All posts by David Gorski

Dr. Gorski's full information can be found here, along with information for patients. David H. Gorski, MD, PhD, FACS is a surgical oncologist at the Barbara Ann Karmanos Cancer Institute specializing in breast cancer surgery, where he also serves as the American College of Surgeons Committee on Cancer Liaison Physician as well as an Associate Professor of Surgery and member of the faculty of the Graduate Program in Cancer Biology at Wayne State University. If you are a potential patient and found this page through a Google search, please check out Dr. Gorski's biographical information, disclaimers regarding his writings, and notice to patients here.

Cancer cell immunofluorescence

Is there a reproducibility “crisis” in biomedical science? No, but there is a reproducibility problem

Reproducibility is the key to scientific advancement. It has been claimed that we suffer from a "reproducibility crisis," but in reality it is a chronic problem in reproducibility. Here we will look at the scope of the problem and strategies to address it.

/ June 6, 2016

False balance about Stanislaw Burzynski and his disproven cancer therapy, courtesy of STAT News

One common theme that has been revisited time and time again on this blog since its very founding is the problem of how science and medicine are reported. For example, back when I first started blogging, years before I joined Science-Based Medicine in 2008, one thing that used to drive me absolutely nuts was the tendency of the press to include in...

/ June 5, 2016

No, a rat study with marginal results does not prove that cell phones cause cancer, no matter what Mother Jones and Consumer Reports say

There are certain myths that are frustratingly resistant to evidence, science, and reason. Some of these are basically medical conspiracy theories, where someone (industry and/or big pharma and/or physicians and/or the government) has slam-dunk evidence for harm but conspires to keep it from you, the people. For example, despite decades worth of negative studies, the belief that vaccines are harmful, causing conditions...

/ May 30, 2016
Tai Chi Class

Tai Chi versus physical therapy for osteoarthritis of the knee: How CAM “rebranding” works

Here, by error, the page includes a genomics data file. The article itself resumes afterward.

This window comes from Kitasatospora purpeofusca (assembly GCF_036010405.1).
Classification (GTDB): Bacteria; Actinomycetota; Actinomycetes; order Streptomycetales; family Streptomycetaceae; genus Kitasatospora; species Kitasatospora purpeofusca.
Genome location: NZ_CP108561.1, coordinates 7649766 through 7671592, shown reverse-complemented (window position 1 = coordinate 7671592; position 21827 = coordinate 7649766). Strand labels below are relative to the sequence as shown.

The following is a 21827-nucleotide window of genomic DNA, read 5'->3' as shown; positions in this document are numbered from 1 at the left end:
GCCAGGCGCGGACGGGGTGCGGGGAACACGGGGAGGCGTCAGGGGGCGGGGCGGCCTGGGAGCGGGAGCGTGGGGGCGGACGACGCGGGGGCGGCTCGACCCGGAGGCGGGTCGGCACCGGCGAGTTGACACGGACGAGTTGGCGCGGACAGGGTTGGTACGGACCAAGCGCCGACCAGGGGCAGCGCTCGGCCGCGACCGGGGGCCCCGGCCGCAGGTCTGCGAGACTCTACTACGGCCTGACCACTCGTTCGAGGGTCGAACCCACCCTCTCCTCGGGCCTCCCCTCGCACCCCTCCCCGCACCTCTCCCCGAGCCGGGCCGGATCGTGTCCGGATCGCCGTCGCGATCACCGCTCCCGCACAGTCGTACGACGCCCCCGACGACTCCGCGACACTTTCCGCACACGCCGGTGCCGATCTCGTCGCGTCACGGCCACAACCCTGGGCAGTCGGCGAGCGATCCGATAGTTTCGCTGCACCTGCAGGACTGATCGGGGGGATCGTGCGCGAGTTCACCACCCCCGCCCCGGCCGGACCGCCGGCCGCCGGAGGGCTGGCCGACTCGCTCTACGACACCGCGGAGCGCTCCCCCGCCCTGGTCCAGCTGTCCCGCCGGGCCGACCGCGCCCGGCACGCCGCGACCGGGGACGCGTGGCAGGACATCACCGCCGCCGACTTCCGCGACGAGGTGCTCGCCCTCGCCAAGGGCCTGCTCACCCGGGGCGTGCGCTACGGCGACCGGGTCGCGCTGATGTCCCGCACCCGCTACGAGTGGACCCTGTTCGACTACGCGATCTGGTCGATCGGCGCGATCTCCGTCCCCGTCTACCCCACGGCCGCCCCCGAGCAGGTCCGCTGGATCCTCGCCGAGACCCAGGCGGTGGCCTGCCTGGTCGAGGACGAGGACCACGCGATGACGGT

“Complementary and alternative medicine” (CAM), now more frequently referred to as “integrative medicine” by its proponents, consists of a hodge-podge of largely unrelated treatments that range from seemingly reasonable (e.g., diet and exercise) to pure quackery (e.g., acupuncture, reiki and other “energy medicine”) that CAM proponents are trying furiously to “integrate” as coequals into science-based medicine. They do this because they have...

/ May 23, 2016

CAM use and chemotherapy: A negative correlation

So-called “alternative” medicine is made up of a hodge-podge of health care practices and treatments based on beliefs that are unscientific, pre-scientific, and pseudoscientific. These modalities include practices as diverse as homeopathy, traditional Chinese medicine, reflexology, reiki and other forms of “energy medicine” based on vitalism, chiropractic, and naturopathy, and that’s a short list of the quackery that falls under the rubric...

/ May 22, 2016
Ghostbusters

Nobody licenses quacks in my state! HB 4531 and the licensing of naturopaths in Michigan

Over the years, I’ve taken care of women with locally advanced breast cancer so advanced that it’s eroded through the skin, forming huge, nasty ulcers filled with stinky dead cancer tissue that’s outgrown its blood supply, leaving the patient in chronic pain. If the patient is fortunate, her cancer has not metastasized beyond her axillary lymph nodes (the lymph nodes under her...

/ May 16, 2016
Integrative medicine

“Integrative” medicine versus “alternative” medicine

I’ve written a lot about the language issue with respect to alternative medicine. As I like to put it (at least in shortened form), first there was quackery. Quacks did not like that name at all, and thus was born alternative medicine. And the quacks did think it good—for a while. There was a problem, however. “Alternative” medicine implied (correctly, of course)...

/ May 15, 2016
medical-error

Are medical errors really the third most common cause of death in the U.S.?

A regurgitation of existing data suggested that medical error is the third leading cause of death in America. Is it true? Spoiler alert! No. No it's not. While medical error can and should be reduced, this BMJ article does not justify claims that doctors are a leading cause of death in the United States.

/ May 9, 2016
SB277, which eliminates nonmedical exemptions to school vaccine mandates in California, is a very good law, but it's not perfect. Unfortunately, one provision allows the issuance of medical exemptions based on the say-so of doctors using antivaccine misinformation and pseudoscience.

Medical exemptions to vaccine mandates for sale after SB277! Get ’em before they’re gone!

When California passed SB 277 into law, eliminating personal belief exemptions to school vaccine requirements and permitting only personal medical exemptions, I predicted that antivaccine quacks would start issuing bogus medical exemptions. Unfortunately, I was right.

/ May 2, 2016

Reclassifying thyroid cancer and the willful misunderstanding of overdiagnosis

If there’s one lesson that we here at Science-Based Medicine like to emphasize, it’s that practicing medicine and surgery is complicated. Part of the reason that it’s complicated is that for many diseases our understanding is incomplete, meaning that physicians have to apply existing science to their treatment as well as they can. The biology of cancer, in particular, can be vexing....

/ April 25, 2016